Daylight in Linn County was 15 hours, 15 minutes; Oslo logged 18:50.
Sunrise CR, 5: 31 am Sunset CR, 8:46 pm
Sunrise Oslo, 3:54 am Sunset Oslo, 10:45 pm
But the truer measure went beyond the gross metrix of sunrise and sunset. Dawn awakened at 2:10 AM in Oslo and dusk at 12:29 AM. If there were stars over Røa, then I missed them.
With the abundant light it was difficult to make out all the fires that I knew ringed the fjord. The ubiquitous smell of smoke confirmed to my nose what I eyes couldn’t see. Clearly, Ola Nordmann across the bay from me was no master of a healthy flame. That “bonfire” finally smoked me out and caused my retreat.
A new location, closer to the hungry anglers and a couple of last casts for good measure. A man hauled in mackerel, scrappy and lean they were soon brained and in the bucket. I took down my pole and pit stopped at the corner market on my way to the bus. Instead of fish, I would be headed home with mineral water and candy. I was sure Meghan would be happy with my catch.
Looking up, looking ahead, and keeping my pencil sharp.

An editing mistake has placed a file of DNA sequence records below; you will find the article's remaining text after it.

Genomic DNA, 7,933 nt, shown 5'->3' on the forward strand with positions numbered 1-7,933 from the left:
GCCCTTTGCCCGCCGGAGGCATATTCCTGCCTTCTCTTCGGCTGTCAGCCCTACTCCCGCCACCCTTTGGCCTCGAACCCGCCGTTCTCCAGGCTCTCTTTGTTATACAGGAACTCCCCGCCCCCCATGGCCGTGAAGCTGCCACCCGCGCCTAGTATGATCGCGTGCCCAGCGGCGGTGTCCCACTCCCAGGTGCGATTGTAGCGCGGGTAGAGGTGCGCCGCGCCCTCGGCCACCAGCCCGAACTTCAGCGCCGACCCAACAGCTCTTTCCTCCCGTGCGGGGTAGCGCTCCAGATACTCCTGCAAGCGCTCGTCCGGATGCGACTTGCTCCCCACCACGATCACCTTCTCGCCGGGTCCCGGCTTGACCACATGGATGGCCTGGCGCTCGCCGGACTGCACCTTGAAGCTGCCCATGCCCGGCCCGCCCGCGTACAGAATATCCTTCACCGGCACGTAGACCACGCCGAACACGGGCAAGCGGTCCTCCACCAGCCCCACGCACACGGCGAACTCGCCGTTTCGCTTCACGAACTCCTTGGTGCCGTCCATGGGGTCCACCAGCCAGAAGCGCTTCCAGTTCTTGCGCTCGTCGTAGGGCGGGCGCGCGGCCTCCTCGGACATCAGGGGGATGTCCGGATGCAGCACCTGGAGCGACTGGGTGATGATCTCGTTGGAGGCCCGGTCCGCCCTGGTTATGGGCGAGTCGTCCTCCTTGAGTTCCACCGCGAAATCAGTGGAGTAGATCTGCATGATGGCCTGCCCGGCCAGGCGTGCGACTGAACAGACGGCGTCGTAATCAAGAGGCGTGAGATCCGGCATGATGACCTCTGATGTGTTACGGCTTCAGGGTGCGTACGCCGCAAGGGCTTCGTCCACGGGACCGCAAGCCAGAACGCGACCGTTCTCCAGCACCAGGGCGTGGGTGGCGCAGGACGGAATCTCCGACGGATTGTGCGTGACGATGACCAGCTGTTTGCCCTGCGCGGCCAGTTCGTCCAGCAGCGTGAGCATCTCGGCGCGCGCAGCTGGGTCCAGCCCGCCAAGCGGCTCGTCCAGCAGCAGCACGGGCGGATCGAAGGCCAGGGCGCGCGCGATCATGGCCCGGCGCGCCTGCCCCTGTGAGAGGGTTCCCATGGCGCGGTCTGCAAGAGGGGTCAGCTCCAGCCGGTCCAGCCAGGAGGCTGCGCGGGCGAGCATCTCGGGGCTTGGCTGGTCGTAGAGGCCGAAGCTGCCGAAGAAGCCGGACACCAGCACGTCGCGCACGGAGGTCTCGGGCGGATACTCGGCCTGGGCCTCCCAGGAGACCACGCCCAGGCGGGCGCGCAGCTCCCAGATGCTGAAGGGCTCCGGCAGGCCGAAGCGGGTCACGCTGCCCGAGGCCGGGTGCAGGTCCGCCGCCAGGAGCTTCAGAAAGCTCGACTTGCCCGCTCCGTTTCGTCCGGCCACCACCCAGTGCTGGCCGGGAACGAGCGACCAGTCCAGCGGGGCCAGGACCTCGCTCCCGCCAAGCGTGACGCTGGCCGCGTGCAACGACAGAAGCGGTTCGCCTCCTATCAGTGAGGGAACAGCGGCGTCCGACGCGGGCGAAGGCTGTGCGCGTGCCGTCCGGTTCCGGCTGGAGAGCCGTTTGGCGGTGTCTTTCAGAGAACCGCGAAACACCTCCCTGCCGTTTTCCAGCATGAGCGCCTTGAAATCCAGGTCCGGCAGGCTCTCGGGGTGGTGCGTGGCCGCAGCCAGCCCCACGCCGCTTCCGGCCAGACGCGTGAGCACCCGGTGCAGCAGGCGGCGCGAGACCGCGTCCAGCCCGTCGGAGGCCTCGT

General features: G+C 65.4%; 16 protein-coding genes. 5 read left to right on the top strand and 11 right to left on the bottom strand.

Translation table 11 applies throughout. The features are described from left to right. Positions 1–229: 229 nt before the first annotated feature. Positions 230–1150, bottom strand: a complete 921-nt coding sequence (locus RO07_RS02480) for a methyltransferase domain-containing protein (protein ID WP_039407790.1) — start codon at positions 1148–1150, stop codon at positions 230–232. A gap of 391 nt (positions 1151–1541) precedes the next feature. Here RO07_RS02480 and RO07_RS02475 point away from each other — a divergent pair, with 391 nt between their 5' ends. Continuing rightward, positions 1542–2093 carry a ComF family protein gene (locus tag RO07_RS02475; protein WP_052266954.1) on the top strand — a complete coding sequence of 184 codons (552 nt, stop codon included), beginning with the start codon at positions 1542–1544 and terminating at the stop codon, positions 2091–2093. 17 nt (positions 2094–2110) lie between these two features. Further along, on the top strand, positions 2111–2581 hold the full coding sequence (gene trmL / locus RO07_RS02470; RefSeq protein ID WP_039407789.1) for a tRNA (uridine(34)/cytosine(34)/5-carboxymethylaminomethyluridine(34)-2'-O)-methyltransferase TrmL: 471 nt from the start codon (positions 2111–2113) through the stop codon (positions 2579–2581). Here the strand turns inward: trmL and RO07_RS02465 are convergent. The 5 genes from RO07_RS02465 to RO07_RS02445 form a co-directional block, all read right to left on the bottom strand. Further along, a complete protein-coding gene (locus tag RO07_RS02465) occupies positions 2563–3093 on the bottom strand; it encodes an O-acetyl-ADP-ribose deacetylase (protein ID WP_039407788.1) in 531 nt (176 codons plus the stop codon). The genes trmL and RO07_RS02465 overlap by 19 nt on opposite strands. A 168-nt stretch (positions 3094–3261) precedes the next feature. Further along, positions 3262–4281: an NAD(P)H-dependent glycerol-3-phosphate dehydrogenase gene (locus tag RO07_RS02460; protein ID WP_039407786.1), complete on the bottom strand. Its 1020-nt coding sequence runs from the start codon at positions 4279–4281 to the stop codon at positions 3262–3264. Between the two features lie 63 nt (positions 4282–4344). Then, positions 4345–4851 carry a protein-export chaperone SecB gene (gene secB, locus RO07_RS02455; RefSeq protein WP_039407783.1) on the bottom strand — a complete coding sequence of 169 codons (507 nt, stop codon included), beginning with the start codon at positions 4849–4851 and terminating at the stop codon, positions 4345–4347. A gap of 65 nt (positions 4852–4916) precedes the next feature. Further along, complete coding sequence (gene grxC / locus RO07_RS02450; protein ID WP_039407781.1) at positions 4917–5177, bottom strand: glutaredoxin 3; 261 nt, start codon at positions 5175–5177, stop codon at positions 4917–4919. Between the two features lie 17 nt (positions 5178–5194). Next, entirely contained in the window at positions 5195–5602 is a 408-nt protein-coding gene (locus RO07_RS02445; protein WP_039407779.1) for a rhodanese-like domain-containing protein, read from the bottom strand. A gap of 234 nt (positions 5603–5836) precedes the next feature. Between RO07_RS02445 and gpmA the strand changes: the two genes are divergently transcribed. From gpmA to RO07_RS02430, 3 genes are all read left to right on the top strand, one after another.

That was it?
The predictions of gloom from my countrymen about the diminished daylight at this high latitude were greatly exaggerated. The winter solstice has came and went, and I feel none the worse. In fact, I’m probably in some of the best shape I’ve been in years.
On the solstice, there were 5:53 of daylight in Oslo, latitude 60º. I actually welcomed the day of little sun in Berlin. Berlin rests at 53º North; we enjoyed a full 7:39 of daylight. For reference, my Iowa home at 42º had 9:07 of sunlight.
Did the days seem shorter in Oslo than in Iowa? Yes, of course they did, what a silly question. But short days felt more like an exaggeration of my normal winter world. What was the noticeably strange element was the altitude of the sun.